For those of a feminist persuasion, though, really, anyone could perceive this.
How do you separate sexism from just plain rudeness or stupidity? I'm not talking about harassment, or times when it's obvious that you're being treated differently than a group of guys, or when someone tells you that they're treating you differently because you're a woman.
I mean the more subtle, sometimes everyday, things.
For instance, when we bought our first new van, the salesman spent the first part of our time focusing only on dear husband. Dear husband drove the van first, and the salesman talked to him the entire time. I was sitting in the back with 6 yo son and 2 yo daughter. As we got back to the car lot, the salesman turned to dear husband and asked how he liked it. Dear husband replied that it was nice, but that his opinion didn't matter. He then turned to me, said it was my turn to drive, and asked how I liked it so far.
The look on the salesman's face was priceless! Dear husband said that it was amazing how fast he turned his head to look at me in the back seat.
Not only had he pitched his sale to the wrong person, he had totally ignored the person making the sales decision!
Fortunately, he recovered quickly, and was pretty decent to deal with for the rest of the time. Informative, but not too pushy. We bought the van. It still sits in the garage, happily bright red, and older son drives it now.
I always wondered what the salesman was thinking. Here's a family with two small kids - who's going to be driving the van?! Obviously the mother will, but the father got the sales pitch. Sexism, stupidity, take your pick.
A few years ago, our 16 year old washer died. I researched the one I wanted, went to Lowe's, got a credit card, and got very little attention from the salesman. He was more interested in talking to the guys in the washer department, and perfunctorily took my order. Even more than vans (where the father might drive it on weekends), washers tend to be the woman's domain. Why ignore a woman shopping for one?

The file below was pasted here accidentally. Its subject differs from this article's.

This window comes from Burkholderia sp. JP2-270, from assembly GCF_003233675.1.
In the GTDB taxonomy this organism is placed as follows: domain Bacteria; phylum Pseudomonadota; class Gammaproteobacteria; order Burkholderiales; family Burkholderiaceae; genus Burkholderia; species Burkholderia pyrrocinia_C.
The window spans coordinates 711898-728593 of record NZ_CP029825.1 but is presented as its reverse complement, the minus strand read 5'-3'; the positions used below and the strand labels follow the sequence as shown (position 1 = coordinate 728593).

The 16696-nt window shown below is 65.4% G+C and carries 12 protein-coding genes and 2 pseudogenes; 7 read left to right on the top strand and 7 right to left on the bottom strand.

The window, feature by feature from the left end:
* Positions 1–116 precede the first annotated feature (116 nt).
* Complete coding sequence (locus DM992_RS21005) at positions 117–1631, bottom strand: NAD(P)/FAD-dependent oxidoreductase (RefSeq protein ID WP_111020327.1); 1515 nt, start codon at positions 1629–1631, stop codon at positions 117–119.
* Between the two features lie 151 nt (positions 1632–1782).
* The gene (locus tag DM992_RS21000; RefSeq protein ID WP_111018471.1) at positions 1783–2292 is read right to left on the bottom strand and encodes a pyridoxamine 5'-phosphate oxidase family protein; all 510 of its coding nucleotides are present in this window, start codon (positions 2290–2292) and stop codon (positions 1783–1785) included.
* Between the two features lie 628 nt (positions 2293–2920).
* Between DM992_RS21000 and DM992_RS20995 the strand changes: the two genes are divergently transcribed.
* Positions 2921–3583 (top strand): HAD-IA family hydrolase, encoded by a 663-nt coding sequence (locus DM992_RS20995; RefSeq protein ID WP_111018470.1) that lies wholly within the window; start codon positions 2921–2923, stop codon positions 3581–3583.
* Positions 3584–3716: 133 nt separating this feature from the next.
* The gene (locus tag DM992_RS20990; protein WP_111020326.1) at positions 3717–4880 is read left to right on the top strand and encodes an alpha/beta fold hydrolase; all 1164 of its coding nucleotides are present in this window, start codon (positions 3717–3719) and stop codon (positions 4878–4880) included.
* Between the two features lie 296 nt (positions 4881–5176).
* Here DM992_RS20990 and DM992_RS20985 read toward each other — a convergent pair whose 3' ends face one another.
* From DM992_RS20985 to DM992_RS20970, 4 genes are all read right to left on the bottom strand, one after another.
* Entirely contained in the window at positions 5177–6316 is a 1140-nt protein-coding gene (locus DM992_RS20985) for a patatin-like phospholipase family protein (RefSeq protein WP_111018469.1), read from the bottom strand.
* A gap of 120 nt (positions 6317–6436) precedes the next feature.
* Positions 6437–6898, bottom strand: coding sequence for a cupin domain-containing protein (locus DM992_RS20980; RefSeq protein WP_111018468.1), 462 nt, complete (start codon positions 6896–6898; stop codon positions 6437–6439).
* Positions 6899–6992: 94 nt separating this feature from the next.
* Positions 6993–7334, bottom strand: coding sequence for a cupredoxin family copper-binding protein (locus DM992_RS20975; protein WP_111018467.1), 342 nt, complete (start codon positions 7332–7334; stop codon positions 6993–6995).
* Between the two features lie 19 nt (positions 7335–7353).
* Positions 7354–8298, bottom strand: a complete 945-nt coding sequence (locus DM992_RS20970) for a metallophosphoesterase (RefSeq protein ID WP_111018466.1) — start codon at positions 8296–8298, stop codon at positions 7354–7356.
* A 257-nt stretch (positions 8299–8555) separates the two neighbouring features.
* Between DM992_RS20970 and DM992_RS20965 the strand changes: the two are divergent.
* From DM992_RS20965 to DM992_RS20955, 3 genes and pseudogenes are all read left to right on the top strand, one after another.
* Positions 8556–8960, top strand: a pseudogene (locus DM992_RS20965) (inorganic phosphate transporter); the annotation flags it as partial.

Unfortunately, we ended up with the same salesman when we went to Lowe's last weekend to replace the dishwasher. As we they discussed it, I got a good view of the side of the salesman's head. We had more questions so we went home to do more research. Fortunately, when we returned that evening, there was a different salesman who was quite polite and attentive as I ordered the dishwasher and paid for it with my Lowe's card. I have a Lowe's card; dear husband doesn't, because I end up buying the big ticket items. I'm the one at home using them!
There are some people I see on an ongoing, but not terribly frequent, basis. Conversations with them were similar. What I remember of a conversation with one guy is his ear. Except for a sentence or two at the beginning, he spent the entire conversation talking to dear husband. I later observed this guy in social settings and he didn't seem to be overly sexist so I ended up attributing that to rudeness instead.
I refer to them as guys not gentlemen because "gentlemen" implies a certain level of manners. "Gentlemen" doesn't mean that they're not sexist, but "gentlemanly" manners should tide them over in everyday conversation enough so they pay attention to all the people participating in the conversation, regardless of gender.
So, ladies, would you attribute things more to sexism, rudeness, or just plain stupidity? Although, I suppose it doesn't make that much of a difference since I try to remain polite, regardless.